All about the insanity defense

The Insanity Defense

On February 27, 1859, Congressman Daniel Sickles had seen a man crawling up the side of his house and into his wife's bedroom. Daniel was aware that his wife had been cheating on him with this man for several weeks. Out of rage, Daniel grabbed two handguns from his bedroom and began screaming, "You must die!" when he finally pulled the trigger and shot the man in the leg and thigh. Now helpless and lying on the floor, the man begged Daniel not to kill him but Daniel, still infuriated, shot him straight in the chest. In court, Daniel's attorney stated that he could not be held responsible for killing the man because he was driven insane by the knowledge of his wife cheating on him (truTV). This was one of the earliest known cases of someone using the excuse that they were mentally unstable at the time of the offence. The insanity defense should continue to be implemented, but much more controlled so that the system is not abused and justice can be properly served.

The insanity defense refers to a plea that defendants are not guilty because they lacked the mental capacity to realize that they committed a crime or to appreciate why it was the wrong thing to do (Washington Post). It is used in only one percent of all felony cases and it results in acquittal in only 25% of those cases (Encyclopedia.com). Usually, hardly anyone is able to walk free when they're judged as insane (Washington Post). On average, someone who is "found not guilty by means of insanity and committed to a mental institution is confined for twice as long" as someone who doesn't use the insanity defense and just goes to prison (Encyclopedia.com). About 95% of everyone found not guilty by reason of insanity are kept in hospitals or mental institutions rather than being set on the streets. Despite what most think, the insanity defense is rarely used and isn't very successful (Encyclopedia.com).

The most common variation is cognitive insanity. Under the test for C.I defendants must have been so impaired by mental disease or defect that they were unaware of the nature and quality of their act (Encyclopedia.com). However, the insanity defense is not equivalent to incompetency, which is used when someone is found unable to stand trial and is held in a mental institution until they show signs of being able to participate in their trial (Encyclopedia.com). Volitional Insanity, also known as irresistible impulse, is another form of the insanity defense. Volitional Insanity is when someone is able to distinguish between right and wrong but was temporarily unable to control his or her actions. This is common in crimes of vengeance like when a child is brutally assaulted and their mother was to shoot the person who hurt her child. In court, she'd be able to argue that she knew it was the wrong thing to do, but she was so angry that she became mentally ill and was unable to exert self-control (Encyclopedia.com). Some states have another option: GMBI (guilty but mentally ill). The downside to this method is that there are quite a few negative effects that could result. With GMBI, the jurors have two chances to prove that someone is guilty, and only one to prove that they're innocent. GMBI also assumes that a prison will be able to provide the same level of treatment that a hospital can and sends a defendant there instead. In the situations where someone is sent to a hospital under GMBI, the two biggest negatives are that someone can be sent to prison after they receive their treatment and are 100% normal again and that they can be released from the hospital even if they're not yet mentally stable (Psychiatric Times).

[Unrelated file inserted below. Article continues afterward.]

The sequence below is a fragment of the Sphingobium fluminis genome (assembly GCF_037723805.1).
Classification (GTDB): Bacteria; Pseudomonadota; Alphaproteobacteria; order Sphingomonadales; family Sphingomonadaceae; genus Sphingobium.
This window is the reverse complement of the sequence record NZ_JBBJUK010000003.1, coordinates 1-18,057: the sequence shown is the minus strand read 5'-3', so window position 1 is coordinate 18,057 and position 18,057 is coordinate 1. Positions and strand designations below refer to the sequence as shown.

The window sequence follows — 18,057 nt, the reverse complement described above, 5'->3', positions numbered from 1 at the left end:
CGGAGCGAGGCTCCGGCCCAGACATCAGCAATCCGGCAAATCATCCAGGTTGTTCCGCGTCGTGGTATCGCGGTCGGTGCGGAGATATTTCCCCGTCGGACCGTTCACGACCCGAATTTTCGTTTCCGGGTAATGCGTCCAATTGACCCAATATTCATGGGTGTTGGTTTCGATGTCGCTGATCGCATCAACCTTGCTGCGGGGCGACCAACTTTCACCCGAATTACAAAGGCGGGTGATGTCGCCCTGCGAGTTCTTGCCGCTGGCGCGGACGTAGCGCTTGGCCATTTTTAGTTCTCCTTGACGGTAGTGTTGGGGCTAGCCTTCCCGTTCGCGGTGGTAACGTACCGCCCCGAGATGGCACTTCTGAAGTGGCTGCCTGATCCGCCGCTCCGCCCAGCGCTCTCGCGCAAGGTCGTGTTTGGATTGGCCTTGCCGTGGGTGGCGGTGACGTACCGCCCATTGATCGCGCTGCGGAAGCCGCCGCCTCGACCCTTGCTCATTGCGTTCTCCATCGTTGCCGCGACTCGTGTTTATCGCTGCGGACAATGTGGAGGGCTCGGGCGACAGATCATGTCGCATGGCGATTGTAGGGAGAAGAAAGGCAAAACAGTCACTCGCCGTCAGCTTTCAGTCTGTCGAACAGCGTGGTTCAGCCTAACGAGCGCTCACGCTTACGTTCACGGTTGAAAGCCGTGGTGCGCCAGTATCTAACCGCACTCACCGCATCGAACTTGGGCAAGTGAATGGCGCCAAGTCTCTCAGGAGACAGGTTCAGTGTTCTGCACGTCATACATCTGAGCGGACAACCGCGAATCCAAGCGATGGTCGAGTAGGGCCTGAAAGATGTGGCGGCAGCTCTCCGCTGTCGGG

The M'Naghten Rule states that everyone is assumed to be sane and that to establish a defense on a ground of insanity, at the time the crime was committed, the accused must've been suffering from some mental defect that didn't allow him or her to know the nature and quality of the act they were doing. The test to see if someone can be convicted of a crime is whether or not he or she knew the differences to be committed. The irresistible impulse test is a test to determine whether or not someone was able to choose between right and wrong and also if they were able to control their impulses. The Durham Rule states that the defendant is not responsible for committing his or her crime if it was due to a mental illness. Due to tests that were very easy to "fool," the Durham Rule was eventually abandoned in 1972 (enotes.com).